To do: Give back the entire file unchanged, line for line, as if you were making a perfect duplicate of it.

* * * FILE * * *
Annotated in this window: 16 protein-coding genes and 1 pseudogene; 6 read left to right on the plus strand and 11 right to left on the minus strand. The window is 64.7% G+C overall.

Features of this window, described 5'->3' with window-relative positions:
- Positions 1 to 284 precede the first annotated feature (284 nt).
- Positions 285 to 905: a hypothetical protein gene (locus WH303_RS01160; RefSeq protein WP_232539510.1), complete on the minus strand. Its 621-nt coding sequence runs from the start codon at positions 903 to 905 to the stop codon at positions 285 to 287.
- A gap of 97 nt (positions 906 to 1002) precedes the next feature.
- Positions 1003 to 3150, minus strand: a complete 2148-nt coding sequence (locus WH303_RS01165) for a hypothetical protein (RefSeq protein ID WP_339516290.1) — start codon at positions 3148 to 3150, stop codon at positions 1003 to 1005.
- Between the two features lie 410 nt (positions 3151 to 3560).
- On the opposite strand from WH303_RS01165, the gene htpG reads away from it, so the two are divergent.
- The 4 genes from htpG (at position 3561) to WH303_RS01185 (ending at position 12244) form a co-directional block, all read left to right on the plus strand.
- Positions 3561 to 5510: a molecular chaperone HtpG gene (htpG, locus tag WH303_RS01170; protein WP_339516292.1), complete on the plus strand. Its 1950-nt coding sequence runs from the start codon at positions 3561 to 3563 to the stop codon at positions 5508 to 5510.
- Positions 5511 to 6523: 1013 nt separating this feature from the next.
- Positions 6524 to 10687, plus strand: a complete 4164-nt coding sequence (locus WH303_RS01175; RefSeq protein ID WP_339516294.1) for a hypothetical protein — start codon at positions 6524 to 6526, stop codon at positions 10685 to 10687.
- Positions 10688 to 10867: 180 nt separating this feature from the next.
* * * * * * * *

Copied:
Annotated in this window: 16 protein-coding genes and 1 pseudogene; 6 read left to right on the plus strand and 11 right to left on the minus strand. The window is 64.7% G+C overall.

Features of this window, described 5'->3' with window-relative positions:
- Positions 1 to 284 precede the first annotated feature (284 nt).
- Positions 285 to 905: a hypothetical protein gene (locus WH303_RS01160; RefSeq protein WP_232539510.1), complete on the minus strand. Its 621-nt coding sequence runs from the start codon at positions 903 to 905 to the stop codon at positions 285 to 287.
- A gap of 97 nt (positions 906 to 1002) precedes the next feature.
- Positions 1003 to 3150, minus strand: a complete 2148-nt coding sequence (locus WH303_RS01165) for a hypothetical protein (RefSeq protein ID WP_339516290.1) — start codon at positions 3148 to 3150, stop codon at positions 1003 to 1005.
- Between the two features lie 410 nt (positions 3151 to 3560).
- On the opposite strand from WH303_RS01165, the gene htpG reads away from it, so the two are divergent.
- The 4 genes from htpG (at position 3561) to WH303_RS01185 (ending at position 12244) form a co-directional block, all read left to right on the plus strand.
- Positions 3561 to 5510: a molecular chaperone HtpG gene (htpG, locus tag WH303_RS01170; protein WP_339516292.1), complete on the plus strand. Its 1950-nt coding sequence runs from the start codon at positions 3561 to 3563 to the stop codon at positions 5508 to 5510.
- Positions 5511 to 6523: 1013 nt separating this feature from the next.
- Positions 6524 to 10687, plus strand: a complete 4164-nt coding sequence (locus WH303_RS01175; RefSeq protein ID WP_339516294.1) for a hypothetical protein — start codon at positions 6524 to 6526, stop codon at positions 10685 to 10687.
- Positions 10688 to 10867: 180 nt separating this feature from the next.